con't Do you like aviation? I visited the National Museum of Flight in '09, http://www.nms.ac.uk/our_museums/museum_of_flight.aspx I was going to take the X6 bus from Edinburgh to Haddington, where I would get the 121 bus that stops at the Museum of Flight in East Fortune, but I missed it and asked the driver of the X5 bus for advice (the X5 would go to North Berwick and I knew the 121 ran between North Berwick and Haddington). I was not always sure of what he said but it would definitely get me to the museum to take that route, so I took the X5 to North Berwick and then waited for the 121. I purchased a multi-zone, 3-5 zone, day ticket for the ride out and back, £8.50 that year; you pay the driver. A friend who thinks I'm nuts for not renting cars thinks I don't experience serendipity by using public transport, but the change in route was serendipitous :-) The ride was oftentimes scenic going to North Berwick, sometimes was right against the sea shore. It took about an hour to get to North Berwick and then I waited until 10:30 for a 121 that would stop at the museum. I walked around town, found the Tourist Information office and town library. The 121 was a few minutes late but finally came and dropped me off right inside the museum's grounds. The museum has a Concorde to tour (you can sit in a sample seat - very hard!), walk in and out of various aircraft, I really enjoyed an interactive display with the airfield's history, kids can get a lot of hands on fun in another hanger. I've you've personal interest in aviation, I recommend this for a day trip.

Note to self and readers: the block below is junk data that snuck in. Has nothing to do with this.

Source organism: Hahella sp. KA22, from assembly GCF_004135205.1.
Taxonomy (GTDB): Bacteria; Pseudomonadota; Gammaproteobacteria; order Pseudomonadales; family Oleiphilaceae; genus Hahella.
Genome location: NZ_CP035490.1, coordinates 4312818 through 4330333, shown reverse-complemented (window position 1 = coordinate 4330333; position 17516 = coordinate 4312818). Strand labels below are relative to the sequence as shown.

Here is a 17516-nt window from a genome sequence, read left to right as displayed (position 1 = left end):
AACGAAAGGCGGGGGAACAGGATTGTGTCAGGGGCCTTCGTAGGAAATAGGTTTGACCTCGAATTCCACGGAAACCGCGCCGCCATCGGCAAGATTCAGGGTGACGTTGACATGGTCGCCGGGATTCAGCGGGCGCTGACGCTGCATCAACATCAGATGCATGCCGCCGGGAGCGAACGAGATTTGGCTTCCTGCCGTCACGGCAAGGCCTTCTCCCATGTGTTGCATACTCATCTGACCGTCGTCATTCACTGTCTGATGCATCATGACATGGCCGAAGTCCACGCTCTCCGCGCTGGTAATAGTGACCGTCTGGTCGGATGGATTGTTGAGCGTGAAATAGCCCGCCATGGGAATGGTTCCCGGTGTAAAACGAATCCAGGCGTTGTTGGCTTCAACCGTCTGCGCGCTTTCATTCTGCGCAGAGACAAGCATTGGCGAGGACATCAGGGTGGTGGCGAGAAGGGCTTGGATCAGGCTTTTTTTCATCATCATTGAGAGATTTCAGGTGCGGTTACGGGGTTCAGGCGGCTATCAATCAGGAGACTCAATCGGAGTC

Posted by
484 posts

By "day trips" I am assuming that you are based in Edinburgh and will sleep in Edinburgh the entire time. Here's my 2 cents. Think about how much driving versus walking around you will be doing. For Alnwick, Berwick, and Melrose - you can take a Rabbie's one day tour round-trip from Edinburgh. We did and enjoyed it. However, I believe Rabbie's switched the small town of Dunbar for Berwick-upon-Tweed. (pronounced Bear-ick upon teed) Sometimes, Highlands Games get rained-out. So, have a back-up plan to prevent disappointment. Stirling and Loch Lommond is a good choice. Again, Rabbie's can help you. Loch Ness is pushing it for a day trip. Loch Ness is near Inverness. Glencoe is pushing it for a day trip as well. I believe it is north of Oban. The Visit Scotland website has a regional map that can be helpful.